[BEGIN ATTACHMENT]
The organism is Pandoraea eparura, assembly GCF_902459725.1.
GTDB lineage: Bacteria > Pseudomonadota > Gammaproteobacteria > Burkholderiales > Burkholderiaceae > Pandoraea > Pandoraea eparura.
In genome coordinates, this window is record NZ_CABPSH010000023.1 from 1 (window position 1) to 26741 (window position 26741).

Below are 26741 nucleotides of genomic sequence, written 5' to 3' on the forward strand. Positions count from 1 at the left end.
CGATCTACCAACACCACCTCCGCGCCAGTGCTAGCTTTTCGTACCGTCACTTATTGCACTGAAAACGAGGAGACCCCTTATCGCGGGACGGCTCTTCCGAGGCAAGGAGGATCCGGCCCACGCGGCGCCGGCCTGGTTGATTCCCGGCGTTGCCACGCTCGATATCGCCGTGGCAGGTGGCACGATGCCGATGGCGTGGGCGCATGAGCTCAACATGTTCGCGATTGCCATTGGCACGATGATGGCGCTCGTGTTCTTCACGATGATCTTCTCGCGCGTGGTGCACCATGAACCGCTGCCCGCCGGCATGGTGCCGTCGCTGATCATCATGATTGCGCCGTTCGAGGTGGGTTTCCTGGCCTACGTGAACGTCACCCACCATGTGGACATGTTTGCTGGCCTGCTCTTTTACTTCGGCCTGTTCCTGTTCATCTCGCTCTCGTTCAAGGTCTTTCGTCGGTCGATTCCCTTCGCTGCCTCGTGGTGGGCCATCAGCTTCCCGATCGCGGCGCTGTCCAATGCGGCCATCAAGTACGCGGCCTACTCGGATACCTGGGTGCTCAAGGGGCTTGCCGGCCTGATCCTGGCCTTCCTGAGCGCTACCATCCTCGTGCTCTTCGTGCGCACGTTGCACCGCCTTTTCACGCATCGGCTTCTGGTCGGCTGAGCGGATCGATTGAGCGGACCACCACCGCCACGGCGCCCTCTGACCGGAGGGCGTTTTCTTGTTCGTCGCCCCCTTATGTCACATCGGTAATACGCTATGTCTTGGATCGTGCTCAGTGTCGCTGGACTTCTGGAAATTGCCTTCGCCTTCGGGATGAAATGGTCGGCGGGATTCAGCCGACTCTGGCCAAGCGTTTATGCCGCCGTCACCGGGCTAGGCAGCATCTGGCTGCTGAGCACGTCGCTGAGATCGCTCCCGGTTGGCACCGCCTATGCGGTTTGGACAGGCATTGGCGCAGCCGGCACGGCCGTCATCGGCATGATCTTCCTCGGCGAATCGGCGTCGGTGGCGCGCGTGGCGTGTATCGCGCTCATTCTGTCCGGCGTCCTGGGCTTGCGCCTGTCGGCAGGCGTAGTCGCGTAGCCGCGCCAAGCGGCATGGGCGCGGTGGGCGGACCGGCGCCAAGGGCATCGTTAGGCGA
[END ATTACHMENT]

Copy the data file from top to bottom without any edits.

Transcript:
The organism is Pandoraea eparura, assembly GCF_902459725.1.
GTDB lineage: Bacteria > Pseudomonadota > Gammaproteobacteria > Burkholderiales > Burkholderiaceae > Pandoraea > Pandoraea eparura.
In genome coordinates, this window is record NZ_CABPSH010000023.1 from 1 (window position 1) to 26741 (window position 26741).

Below are 26741 nucleotides of genomic sequence, written 5' to 3' on the forward strand. Positions count from 1 at the left end.
CGATCTACCAACACCACCTCCGCGCCAGTGCTAGCTTTTCGTACCGTCACTTATTGCACTGAAAACGAGGAGACCCCTTATCGCGGGACGGCTCTTCCGAGGCAAGGAGGATCCGGCCCACGCGGCGCCGGCCTGGTTGATTCCCGGCGTTGCCACGCTCGATATCGCCGTGGCAGGTGGCACGATGCCGATGGCGTGGGCGCATGAGCTCAACATGTTCGCGATTGCCATTGGCACGATGATGGCGCTCGTGTTCTTCACGATGATCTTCTCGCGCGTGGTGCACCATGAACCGCTGCCCGCCGGCATGGTGCCGTCGCTGATCATCATGATTGCGCCGTTCGAGGTGGGTTTCCTGGCCTACGTGAACGTCACCCACCATGTGGACATGTTTGCTGGCCTGCTCTTTTACTTCGGCCTGTTCCTGTTCATCTCGCTCTCGTTCAAGGTCTTTCGTCGGTCGATTCCCTTCGCTGCCTCGTGGTGGGCCATCAGCTTCCCGATCGCGGCGCTGTCCAATGCGGCCATCAAGTACGCGGCCTACTCGGATACCTGGGTGCTCAAGGGGCTTGCCGGCCTGATCCTGGCCTTCCTGAGCGCTACCATCCTCGTGCTCTTCGTGCGCACGTTGCACCGCCTTTTCACGCATCGGCTTCTGGTCGGCTGAGCGGATCGATTGAGCGGACCACCACCGCCACGGCGCCCTCTGACCGGAGGGCGTTTTCTTGTTCGTCGCCCCCTTATGTCACATCGGTAATACGCTATGTCTTGGATCGTGCTCAGTGTCGCTGGACTTCTGGAAATTGCCTTCGCCTTCGGGATGAAATGGTCGGCGGGATTCAGCCGACTCTGGCCAAGCGTTTATGCCGCCGTCACCGGGCTAGGCAGCATCTGGCTGCTGAGCACGTCGCTGAGATCGCTCCCGGTTGGCACCGCCTATGCGGTTTGGACAGGCATTGGCGCAGCCGGCACGGCCGTCATCGGCATGATCTTCCTCGGCGAATCGGCGTCGGTGGCGCGCGTGGCGTGTATCGCGCTCATTCTGTCCGGCGTCCTGGGCTTGCGCCTGTCGGCAGGCGTAGTCGCGTAGCCGCGCCAAGCGGCATGGGCGCGGTGGGCGGACCGGCGCCAAGGGCATCGTTAGGCGA